World Economy

German Minister: US Protectionism Will Hurt All Sides

German Minister: US Protectionism Will Hurt All SidesGerman Minister: US Protectionism Will Hurt All Sides

Germany’s economy minister says President Donald Trump’s administration has sent “alarming” signals on trade so far, but in comments published Wednesday she said isolationism would also hurt the US economy and it’s important to keep talking with Washington.

Germany has the biggest economy in the 28-nation European Union and is one of the world’s biggest exporters. It is wary of a more protectionist US approach under the new administration, AP reported.

“What we have been experiencing for the last 10 days is alarming and disconcerting,” Brigitte Zypries was quoted as telling German daily Bild. “This goes in completely the wrong direction.”

Asked what the German government can do to prevent a negative impact on German jobs, she replied: “We must talk, talk, talk. The kind of isolation Donald Trump apparently strives for would hurt everyone, including American business.” She added that “US business can have no interest in an escalation either.”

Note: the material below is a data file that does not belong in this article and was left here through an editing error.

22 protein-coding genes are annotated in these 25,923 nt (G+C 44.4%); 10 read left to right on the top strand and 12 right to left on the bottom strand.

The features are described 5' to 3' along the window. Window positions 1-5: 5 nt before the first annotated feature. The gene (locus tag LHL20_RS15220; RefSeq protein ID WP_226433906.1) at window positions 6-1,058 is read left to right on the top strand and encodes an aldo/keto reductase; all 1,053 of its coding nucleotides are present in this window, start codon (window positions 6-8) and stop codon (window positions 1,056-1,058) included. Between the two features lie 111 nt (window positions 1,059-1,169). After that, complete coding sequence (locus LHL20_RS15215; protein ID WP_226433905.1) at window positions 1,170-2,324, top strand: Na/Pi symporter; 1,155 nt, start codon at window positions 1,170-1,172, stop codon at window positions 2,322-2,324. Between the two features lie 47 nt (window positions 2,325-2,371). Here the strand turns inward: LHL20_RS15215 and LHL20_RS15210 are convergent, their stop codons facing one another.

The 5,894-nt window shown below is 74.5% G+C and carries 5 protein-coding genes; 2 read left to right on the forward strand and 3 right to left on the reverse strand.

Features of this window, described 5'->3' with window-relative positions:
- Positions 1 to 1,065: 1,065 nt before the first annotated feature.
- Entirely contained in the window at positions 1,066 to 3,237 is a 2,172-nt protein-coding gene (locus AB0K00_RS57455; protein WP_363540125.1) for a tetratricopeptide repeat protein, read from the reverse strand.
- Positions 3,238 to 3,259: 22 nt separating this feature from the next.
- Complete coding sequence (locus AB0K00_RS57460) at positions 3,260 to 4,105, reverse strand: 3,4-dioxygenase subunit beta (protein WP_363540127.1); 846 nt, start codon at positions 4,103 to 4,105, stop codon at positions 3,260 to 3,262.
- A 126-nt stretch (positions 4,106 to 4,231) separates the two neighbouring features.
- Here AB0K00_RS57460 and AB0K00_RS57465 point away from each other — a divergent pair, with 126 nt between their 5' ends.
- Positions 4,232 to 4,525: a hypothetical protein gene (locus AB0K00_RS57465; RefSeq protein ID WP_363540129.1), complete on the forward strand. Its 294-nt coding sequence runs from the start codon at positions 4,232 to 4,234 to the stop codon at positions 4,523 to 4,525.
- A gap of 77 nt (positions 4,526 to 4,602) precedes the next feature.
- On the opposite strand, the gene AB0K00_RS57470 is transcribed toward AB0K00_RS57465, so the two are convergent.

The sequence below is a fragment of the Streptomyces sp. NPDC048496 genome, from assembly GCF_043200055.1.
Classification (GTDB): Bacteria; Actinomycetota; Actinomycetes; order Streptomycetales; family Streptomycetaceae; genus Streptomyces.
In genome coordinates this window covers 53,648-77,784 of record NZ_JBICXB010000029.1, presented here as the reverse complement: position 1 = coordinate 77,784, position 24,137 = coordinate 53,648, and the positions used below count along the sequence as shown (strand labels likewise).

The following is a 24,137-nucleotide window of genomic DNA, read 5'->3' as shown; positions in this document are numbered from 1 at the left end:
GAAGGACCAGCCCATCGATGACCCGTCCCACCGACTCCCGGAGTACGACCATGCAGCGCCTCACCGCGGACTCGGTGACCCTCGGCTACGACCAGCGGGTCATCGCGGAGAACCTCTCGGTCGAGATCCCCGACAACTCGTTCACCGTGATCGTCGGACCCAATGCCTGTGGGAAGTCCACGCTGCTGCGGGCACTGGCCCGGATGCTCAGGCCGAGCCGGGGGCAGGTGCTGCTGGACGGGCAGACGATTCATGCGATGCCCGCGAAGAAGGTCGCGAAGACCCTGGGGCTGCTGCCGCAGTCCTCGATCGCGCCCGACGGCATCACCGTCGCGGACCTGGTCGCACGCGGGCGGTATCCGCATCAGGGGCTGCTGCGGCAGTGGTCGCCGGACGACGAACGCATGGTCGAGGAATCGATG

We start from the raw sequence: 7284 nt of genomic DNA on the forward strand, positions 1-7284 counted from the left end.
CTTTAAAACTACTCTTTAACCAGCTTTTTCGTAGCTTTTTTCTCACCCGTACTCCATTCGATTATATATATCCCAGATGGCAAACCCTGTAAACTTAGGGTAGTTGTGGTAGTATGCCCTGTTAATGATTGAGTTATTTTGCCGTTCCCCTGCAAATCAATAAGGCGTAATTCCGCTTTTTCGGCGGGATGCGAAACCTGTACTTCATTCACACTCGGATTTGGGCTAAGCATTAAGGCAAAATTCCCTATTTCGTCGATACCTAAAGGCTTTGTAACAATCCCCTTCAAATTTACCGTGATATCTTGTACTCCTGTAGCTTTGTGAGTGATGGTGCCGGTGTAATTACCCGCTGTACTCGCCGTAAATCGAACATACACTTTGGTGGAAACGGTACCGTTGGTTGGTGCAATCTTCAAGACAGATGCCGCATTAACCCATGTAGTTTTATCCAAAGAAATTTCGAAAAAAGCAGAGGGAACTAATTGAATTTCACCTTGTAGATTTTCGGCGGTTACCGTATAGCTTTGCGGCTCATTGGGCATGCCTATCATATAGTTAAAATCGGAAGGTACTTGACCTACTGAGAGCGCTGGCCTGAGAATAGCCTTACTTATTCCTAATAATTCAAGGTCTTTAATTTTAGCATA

Zypries said, without specifying details, that some of what Trump has announced “is not compatible with the principles of the World Trade Organization.”

Zypries noted that 60% of German exports go to Europe and only about 10% to the United States. However, in 2015—last year’s statistics are not yet available—the US was Germany’s biggest single trading partner. German exports to the US totaled €113.7 billion ($122 billion), while imports were worth €60.2 billion.

On Tuesday, Peter Navarro, who is to lead a new White House council on trade, was quoted in the Financial Times as saying that Germany is using a “grossly undervalued” euro to “exploit” the US and its EU partners.

Chancellor Angela Merkel noted that the euro is overseen by the European Central Bank, and stressed Germany’s backing for the ECB’s independence—”so I can’t and don’t want to change anything about the situation.”

Beyond that, she said during a visit to Sweden Tuesday, “we try to succeed in world trade with competitive products, in fair competition with everyone else.”

Government officials have also suggested that German firms should take advantage of any trade opportunities in Asia and South America created by a more protectionist United States.

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